– The NBA’s highest-scoring first-quarter team that had reached 60 points by halftime seven times already this season scored just 39 before intermission and also by 21 points scored a season low for the game in Saturday’s 93-71 defeat at Memphis.

So just what did the Grizzlies to do to the Timberwolves, other than the same thing they’ve been doing with grit and grind for the past six years?

That depends on who’s talking.

Wolves big man Karl-Anthony Towns attributed such a thumping primarily to his team’s lack of execution and concentration on a night when it again got outdone in a third quarter — 22-13, including a 14-0 Memphis run — that he mostly watched because of foul trouble.

“It’s more on us,” said Towns, who sent word to teammates to silence shower-room laughter/noise as he dressed solemnly at his locker room stall afterward.

Teammate Andrew Wiggins blamed missed shots he and his teammates don’t usually miss on a night when he went 2-for-11 from the field and scored just seven points after he had averaged 33 points in six games before that.

“We missed a lot of easy shots, and they slowed the game down a lot, too,” Wiggins said. “They play physical and we just didn’t play.”

Their coach, Tom Thibodeau, saw a lack of rebounding and determination as well as a Grizzlies team that has had a winning record and made the playoffs these past six years. They also now have held Dallas to 64 points and the Wolves to 71 points on consecutive nights.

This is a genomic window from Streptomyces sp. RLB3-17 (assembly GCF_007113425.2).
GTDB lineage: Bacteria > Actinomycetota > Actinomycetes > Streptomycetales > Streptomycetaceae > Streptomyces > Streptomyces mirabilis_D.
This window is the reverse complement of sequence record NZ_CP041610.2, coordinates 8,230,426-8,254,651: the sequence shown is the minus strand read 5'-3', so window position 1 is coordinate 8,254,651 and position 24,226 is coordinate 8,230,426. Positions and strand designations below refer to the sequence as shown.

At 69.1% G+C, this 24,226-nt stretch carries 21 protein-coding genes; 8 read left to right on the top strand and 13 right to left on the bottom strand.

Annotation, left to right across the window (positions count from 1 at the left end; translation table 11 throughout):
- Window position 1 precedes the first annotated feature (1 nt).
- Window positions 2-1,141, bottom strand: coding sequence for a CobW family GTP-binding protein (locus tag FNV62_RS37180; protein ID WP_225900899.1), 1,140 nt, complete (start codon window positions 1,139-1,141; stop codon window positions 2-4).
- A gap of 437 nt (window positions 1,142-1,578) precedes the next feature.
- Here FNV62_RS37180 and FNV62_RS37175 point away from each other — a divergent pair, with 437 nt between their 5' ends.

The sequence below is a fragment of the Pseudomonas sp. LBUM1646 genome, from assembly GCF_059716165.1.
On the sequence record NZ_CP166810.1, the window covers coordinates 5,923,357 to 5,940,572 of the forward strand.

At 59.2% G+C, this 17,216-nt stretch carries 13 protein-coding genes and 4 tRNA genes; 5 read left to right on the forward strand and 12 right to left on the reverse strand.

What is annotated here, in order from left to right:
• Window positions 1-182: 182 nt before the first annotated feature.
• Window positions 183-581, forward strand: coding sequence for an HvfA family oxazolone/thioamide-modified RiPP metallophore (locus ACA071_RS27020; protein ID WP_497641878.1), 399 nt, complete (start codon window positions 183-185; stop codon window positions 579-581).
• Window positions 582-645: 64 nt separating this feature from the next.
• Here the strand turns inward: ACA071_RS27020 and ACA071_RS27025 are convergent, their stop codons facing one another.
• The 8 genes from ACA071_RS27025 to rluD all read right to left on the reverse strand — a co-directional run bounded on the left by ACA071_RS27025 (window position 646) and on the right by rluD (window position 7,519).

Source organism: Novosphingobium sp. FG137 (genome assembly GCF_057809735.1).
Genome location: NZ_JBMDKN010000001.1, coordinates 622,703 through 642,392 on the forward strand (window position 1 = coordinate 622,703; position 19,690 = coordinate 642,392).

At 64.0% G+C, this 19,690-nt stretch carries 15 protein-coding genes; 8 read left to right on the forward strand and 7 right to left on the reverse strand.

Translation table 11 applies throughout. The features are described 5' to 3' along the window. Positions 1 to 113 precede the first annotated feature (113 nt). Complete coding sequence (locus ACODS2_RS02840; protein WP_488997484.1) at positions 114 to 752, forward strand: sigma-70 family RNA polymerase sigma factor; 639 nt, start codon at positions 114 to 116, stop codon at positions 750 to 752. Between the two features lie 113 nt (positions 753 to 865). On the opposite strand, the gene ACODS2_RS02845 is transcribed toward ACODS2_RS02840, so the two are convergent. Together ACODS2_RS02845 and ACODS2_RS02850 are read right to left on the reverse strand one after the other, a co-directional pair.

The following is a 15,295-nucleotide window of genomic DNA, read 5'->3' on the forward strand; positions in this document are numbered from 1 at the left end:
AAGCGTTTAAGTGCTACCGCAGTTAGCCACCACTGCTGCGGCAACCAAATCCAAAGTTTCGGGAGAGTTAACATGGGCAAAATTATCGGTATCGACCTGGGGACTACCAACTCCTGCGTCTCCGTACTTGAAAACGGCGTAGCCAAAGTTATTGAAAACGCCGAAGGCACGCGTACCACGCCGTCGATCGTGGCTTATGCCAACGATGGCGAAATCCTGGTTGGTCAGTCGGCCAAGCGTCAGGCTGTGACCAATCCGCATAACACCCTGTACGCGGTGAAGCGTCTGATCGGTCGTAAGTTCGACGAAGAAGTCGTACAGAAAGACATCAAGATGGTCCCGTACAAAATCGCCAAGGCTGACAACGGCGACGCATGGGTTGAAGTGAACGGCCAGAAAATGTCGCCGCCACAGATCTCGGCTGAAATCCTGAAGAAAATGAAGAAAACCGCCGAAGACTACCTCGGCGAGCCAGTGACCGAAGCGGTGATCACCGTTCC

“You’ve got to bring a toughness on the road,” Thibodeau said afterward. “I don’t think we did that, particularly with the guys they have. They’re a tough, physical team, and you’ve got to have the mind-set to deal with that. It’s going to be a physical game. It’s going to be a power game, and you have to be willing to get in there and play hard without fouling. We didn’t do that.”

When the Grizzlies hired David Fizdale last spring, the longtime Miami assistant coach vowed to update his new team’s smash-mouth style with some pace-and-space modernity. He has done both, and yet still some things never change.

Four nights after they made 15 three-pointers and beat the NBA-leading Clippers in Los Angeles, the Grizzlies on Saturday won for the fifth time in six games.

The Grizzlies shot just 38 percent Saturday, made two of 18 three-point attempts and still won handily after they outrebounded the Wolves 13-5 on the offensive backboards and won in second-chance points 15-6.

The Wolves also committed 19 turnovers as well as 25 fouls. Those fouls sent Memphis to the free-throw line for 38 attempts, 16 more than the Wolves shot.

“I just didn’t like the way we played from a discipline standpoint,” Thibodeau said. “The fouling crushed us. It’s hard to win like that.”

Playing the Grizzlies for the third time this regular season already, the Wolves returned Saturday to FedEx Forum, where their much-documented, third-quarter woes all started on opening night. This time, Memphis outscored 22-13 in a third quarter when Towns played just two minutes after he picked up his fourth foul in the quarter’s opening minute.

Meanwhile, Wiggins scored just one point after halftime after the Grizzlies used veteran defenders Tony Allen and Vince Carter to, in Fizdale’s words, “battle him, fight him, try to make everything impossible for him.”

“You can still play well without shooting well,” Thibodeau said, ticking off defense, rebounding and playmaking. “If you miss some shots, you can’t allow that to take away from the other things you do to help the team win.”